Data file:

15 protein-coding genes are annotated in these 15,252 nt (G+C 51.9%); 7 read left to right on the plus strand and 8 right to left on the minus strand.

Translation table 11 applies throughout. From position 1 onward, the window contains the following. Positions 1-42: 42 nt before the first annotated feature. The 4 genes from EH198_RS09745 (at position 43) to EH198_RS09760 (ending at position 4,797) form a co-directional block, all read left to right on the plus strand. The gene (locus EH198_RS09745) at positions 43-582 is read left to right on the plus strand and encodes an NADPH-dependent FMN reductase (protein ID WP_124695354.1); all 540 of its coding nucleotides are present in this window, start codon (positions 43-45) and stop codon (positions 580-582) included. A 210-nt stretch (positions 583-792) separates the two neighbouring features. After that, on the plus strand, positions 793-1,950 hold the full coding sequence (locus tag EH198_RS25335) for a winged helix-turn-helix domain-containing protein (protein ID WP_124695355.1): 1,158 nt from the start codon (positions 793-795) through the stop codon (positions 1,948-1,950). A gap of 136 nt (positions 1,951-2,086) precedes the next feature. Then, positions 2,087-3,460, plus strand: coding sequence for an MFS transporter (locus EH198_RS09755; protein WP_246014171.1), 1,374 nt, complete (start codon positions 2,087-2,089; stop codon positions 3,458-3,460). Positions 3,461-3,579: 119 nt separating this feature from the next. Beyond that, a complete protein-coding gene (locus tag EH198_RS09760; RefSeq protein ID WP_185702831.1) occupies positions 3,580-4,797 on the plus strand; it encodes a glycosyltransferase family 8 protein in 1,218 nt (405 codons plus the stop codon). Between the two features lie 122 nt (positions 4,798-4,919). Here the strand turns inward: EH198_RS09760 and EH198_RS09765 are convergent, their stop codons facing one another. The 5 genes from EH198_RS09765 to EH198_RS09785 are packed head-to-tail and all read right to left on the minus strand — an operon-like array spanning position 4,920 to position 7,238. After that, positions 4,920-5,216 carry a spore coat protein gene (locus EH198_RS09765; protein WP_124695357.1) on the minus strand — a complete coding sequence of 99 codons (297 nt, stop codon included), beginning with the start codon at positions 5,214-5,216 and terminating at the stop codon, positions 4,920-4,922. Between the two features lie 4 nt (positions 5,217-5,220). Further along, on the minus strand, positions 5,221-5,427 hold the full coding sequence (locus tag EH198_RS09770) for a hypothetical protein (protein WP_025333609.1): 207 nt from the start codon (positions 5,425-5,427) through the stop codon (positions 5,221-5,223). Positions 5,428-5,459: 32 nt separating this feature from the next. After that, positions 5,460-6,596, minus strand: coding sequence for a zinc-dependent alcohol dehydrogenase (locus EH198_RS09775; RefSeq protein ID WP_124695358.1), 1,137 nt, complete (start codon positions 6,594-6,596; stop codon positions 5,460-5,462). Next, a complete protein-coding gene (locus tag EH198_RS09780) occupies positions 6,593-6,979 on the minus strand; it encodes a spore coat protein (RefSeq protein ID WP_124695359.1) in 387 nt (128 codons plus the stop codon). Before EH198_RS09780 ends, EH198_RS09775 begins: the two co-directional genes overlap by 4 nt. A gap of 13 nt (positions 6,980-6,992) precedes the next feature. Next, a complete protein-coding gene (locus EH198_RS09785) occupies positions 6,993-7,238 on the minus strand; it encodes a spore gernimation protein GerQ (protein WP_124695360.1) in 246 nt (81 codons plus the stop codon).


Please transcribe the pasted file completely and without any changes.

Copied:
15 protein-coding genes are annotated in these 15,252 nt (G+C 51.9%); 7 read left to right on the plus strand and 8 right to left on the minus strand.

Translation table 11 applies throughout. From position 1 onward, the window contains the following. Positions 1-42: 42 nt before the first annotated feature. The 4 genes from EH198_RS09745 (at position 43) to EH198_RS09760 (ending at position 4,797) form a co-directional block, all read left to right on the plus strand. The gene (locus EH198_RS09745) at positions 43-582 is read left to right on the plus strand and encodes an NADPH-dependent FMN reductase (protein ID WP_124695354.1); all 540 of its coding nucleotides are present in this window, start codon (positions 43-45) and stop codon (positions 580-582) included. A 210-nt stretch (positions 583-792) separates the two neighbouring features. After that, on the plus strand, positions 793-1,950 hold the full coding sequence (locus tag EH198_RS25335) for a winged helix-turn-helix domain-containing protein (protein ID WP_124695355.1): 1,158 nt from the start codon (positions 793-795) through the stop codon (positions 1,948-1,950). A gap of 136 nt (positions 1,951-2,086) precedes the next feature. Then, positions 2,087-3,460, plus strand: coding sequence for an MFS transporter (locus EH198_RS09755; protein WP_246014171.1), 1,374 nt, complete (start codon positions 2,087-2,089; stop codon positions 3,458-3,460). Positions 3,461-3,579: 119 nt separating this feature from the next. Beyond that, a complete protein-coding gene (locus tag EH198_RS09760; RefSeq protein ID WP_185702831.1) occupies positions 3,580-4,797 on the plus strand; it encodes a glycosyltransferase family 8 protein in 1,218 nt (405 codons plus the stop codon). Between the two features lie 122 nt (positions 4,798-4,919). Here the strand turns inward: EH198_RS09760 and EH198_RS09765 are convergent, their stop codons facing one another. The 5 genes from EH198_RS09765 to EH198_RS09785 are packed head-to-tail and all read right to left on the minus strand — an operon-like array spanning position 4,920 to position 7,238. After that, positions 4,920-5,216 carry a spore coat protein gene (locus EH198_RS09765; protein WP_124695357.1) on the minus strand — a complete coding sequence of 99 codons (297 nt, stop codon included), beginning with the start codon at positions 5,214-5,216 and terminating at the stop codon, positions 4,920-4,922. Between the two features lie 4 nt (positions 5,217-5,220). Further along, on the minus strand, positions 5,221-5,427 hold the full coding sequence (locus tag EH198_RS09770) for a hypothetical protein (protein WP_025333609.1): 207 nt from the start codon (positions 5,425-5,427) through the stop codon (positions 5,221-5,223). Positions 5,428-5,459: 32 nt separating this feature from the next. After that, positions 5,460-6,596, minus strand: coding sequence for a zinc-dependent alcohol dehydrogenase (locus EH198_RS09775; RefSeq protein ID WP_124695358.1), 1,137 nt, complete (start codon positions 6,594-6,596; stop codon positions 5,460-5,462). Next, a complete protein-coding gene (locus tag EH198_RS09780) occupies positions 6,593-6,979 on the minus strand; it encodes a spore coat protein (RefSeq protein ID WP_124695359.1) in 387 nt (128 codons plus the stop codon). Before EH198_RS09780 ends, EH198_RS09775 begins: the two co-directional genes overlap by 4 nt. A gap of 13 nt (positions 6,980-6,992) precedes the next feature. Next, a complete protein-coding gene (locus EH198_RS09785) occupies positions 6,993-7,238 on the minus strand; it encodes a spore gernimation protein GerQ (protein WP_124695360.1) in 246 nt (81 codons plus the stop codon).